Oxford University Scientific Society - Michaelmas 1999 Lecture Details

From Chaos to the Indian Rope Trick

Prof Tom Mullin, Manchester University - 8:15pm Wed 3rd Week (27th October)

The simple pendulum is perhaps the dynamic system which is most familiar toall scientists. In recent years it has become increasingly recognised that versionsof this apparently simple system can exhibit chaos and unpredictability. Wewill discuss how this occurs and illustrate the process with physical and computerdemonstrations. By way of contrast we will also show that it is possible tostand sets of pendulums upside down and even make a length of floppy wire stayrigidly upright using vibration. Has the secret of the famous Indian Rope Trickbeen revealed?


Revd Lancaster, Kimbolton Fireworks - 8:15pm Wed 5th Week (10th November)

With more bangs, flashes and whistles than you've ever seen or heard this closeup, this seasonal talk by Revd Lancaster is packed full of demonstrations. Avanload of noisy, exploding and multi-coloured chemicals makes this one of ourmost popular talks of the year. A bit of science and a lot of fun.

Population Mixing, Infection and Childhood Leukaemia

Prof Leo Kinlen, Oxford University - 8:15pm Wed 6th Week (17th November)

There has been a long standing suspicion that a viral infection underlies childhoodleukaemia. Until recently most epidemiological work on the subject consistedof seeing if cases clustered in space and time - but largely with disappointingresults. Prompted by the revelation of a leukaemia cluster near the nuclearre-processing plant at Sellafield, a series of studies was undertaken providingevidence that the cluster at Sellafield was in fact caused by an unusual demographicsituation of population mixing which was conducive to an infective epidemic.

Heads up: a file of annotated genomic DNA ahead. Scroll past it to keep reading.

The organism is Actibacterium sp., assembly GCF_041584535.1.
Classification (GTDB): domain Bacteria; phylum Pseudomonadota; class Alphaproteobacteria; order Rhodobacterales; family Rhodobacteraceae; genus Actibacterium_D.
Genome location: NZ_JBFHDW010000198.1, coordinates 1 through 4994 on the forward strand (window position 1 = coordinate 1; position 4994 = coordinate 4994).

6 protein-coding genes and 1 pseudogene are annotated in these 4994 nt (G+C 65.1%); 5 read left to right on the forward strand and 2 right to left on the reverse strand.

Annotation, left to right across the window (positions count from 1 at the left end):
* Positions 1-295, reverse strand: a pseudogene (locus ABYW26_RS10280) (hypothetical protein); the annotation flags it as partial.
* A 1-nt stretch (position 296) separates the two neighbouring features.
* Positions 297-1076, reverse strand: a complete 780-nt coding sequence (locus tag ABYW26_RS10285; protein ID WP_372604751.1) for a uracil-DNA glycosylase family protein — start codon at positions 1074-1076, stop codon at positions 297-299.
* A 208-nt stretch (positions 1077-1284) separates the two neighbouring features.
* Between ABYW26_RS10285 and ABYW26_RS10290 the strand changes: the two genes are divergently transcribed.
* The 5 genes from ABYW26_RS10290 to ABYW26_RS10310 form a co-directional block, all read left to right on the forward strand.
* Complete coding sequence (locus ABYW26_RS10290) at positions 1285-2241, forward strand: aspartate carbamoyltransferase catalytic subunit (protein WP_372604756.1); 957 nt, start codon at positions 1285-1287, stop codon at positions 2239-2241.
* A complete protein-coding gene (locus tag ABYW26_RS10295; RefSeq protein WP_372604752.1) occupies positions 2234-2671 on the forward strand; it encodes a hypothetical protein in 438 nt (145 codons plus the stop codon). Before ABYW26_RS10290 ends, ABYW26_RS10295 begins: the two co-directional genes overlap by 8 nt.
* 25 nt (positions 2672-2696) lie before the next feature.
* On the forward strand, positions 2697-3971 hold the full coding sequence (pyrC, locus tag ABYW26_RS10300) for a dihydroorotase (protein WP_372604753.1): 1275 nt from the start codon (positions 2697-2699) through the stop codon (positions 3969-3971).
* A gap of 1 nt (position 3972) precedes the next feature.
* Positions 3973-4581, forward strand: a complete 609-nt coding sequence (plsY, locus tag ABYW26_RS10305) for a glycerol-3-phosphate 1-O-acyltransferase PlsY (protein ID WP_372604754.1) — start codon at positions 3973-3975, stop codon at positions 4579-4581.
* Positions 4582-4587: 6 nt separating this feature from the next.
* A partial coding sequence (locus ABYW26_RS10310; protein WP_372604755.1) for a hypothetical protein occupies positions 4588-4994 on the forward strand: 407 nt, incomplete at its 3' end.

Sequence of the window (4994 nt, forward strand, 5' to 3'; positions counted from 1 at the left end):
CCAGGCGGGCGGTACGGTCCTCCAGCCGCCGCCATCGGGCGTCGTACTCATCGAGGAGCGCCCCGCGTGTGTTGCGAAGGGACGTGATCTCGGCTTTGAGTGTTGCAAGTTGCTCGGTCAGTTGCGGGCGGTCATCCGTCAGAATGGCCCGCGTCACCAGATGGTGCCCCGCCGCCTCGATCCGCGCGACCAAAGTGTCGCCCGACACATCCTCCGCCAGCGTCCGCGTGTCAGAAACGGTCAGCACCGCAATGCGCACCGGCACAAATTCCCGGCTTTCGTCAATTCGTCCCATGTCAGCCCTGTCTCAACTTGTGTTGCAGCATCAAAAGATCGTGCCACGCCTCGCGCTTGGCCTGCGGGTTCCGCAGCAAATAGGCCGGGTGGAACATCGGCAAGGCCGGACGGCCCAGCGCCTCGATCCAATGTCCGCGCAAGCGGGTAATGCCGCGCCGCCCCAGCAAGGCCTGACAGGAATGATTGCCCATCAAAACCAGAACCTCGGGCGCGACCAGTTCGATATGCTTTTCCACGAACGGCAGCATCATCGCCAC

Listen to the Sun Shine

Prof Douglas Gough, Cambridge University - 8:15pm Wed 7th Week (24th November)

The sun is very foggy; light travels only a short distance inside, which iswhy the edge looks so sharp and we cannot see into the interior. But we canhear the inside, just as we can hear what happens inside a musical instrumentwhen it is played. By listening intently we can hear right into the very core,where nuclear reactions keep the sun hot, supplying the energy that is eventuallyradiated at the surface. Careful studies of the sun's harmonies enable us toinfer the conditions under which those nuclear reactions take place, which providesa crucial step in our pursuit to understand the fundamental nature of matter

Telepathy and other Unexplained Powers of Animals

Rupert Sheldrake - 8:15pm Wed 8th Week (1st December)

Many people who have ever owned a pet will swear that their dog or cat or otheranimal has exhibited some kind of behaviour they just can't explain. How doesa dog know when its owner is returning home at an unexpected time? How do catsknow when it is time to go to the vet, even before the cat carrier comes out?How do horses find their way back to the stable over completely unfamiliar terrain?And how can some pets predict that their owners are about to have an epilepticfit? Rupert Sheldrake's controversial science has won him many enemies in academiaas well as a huge popular following. Come and judge his ideas for yourself.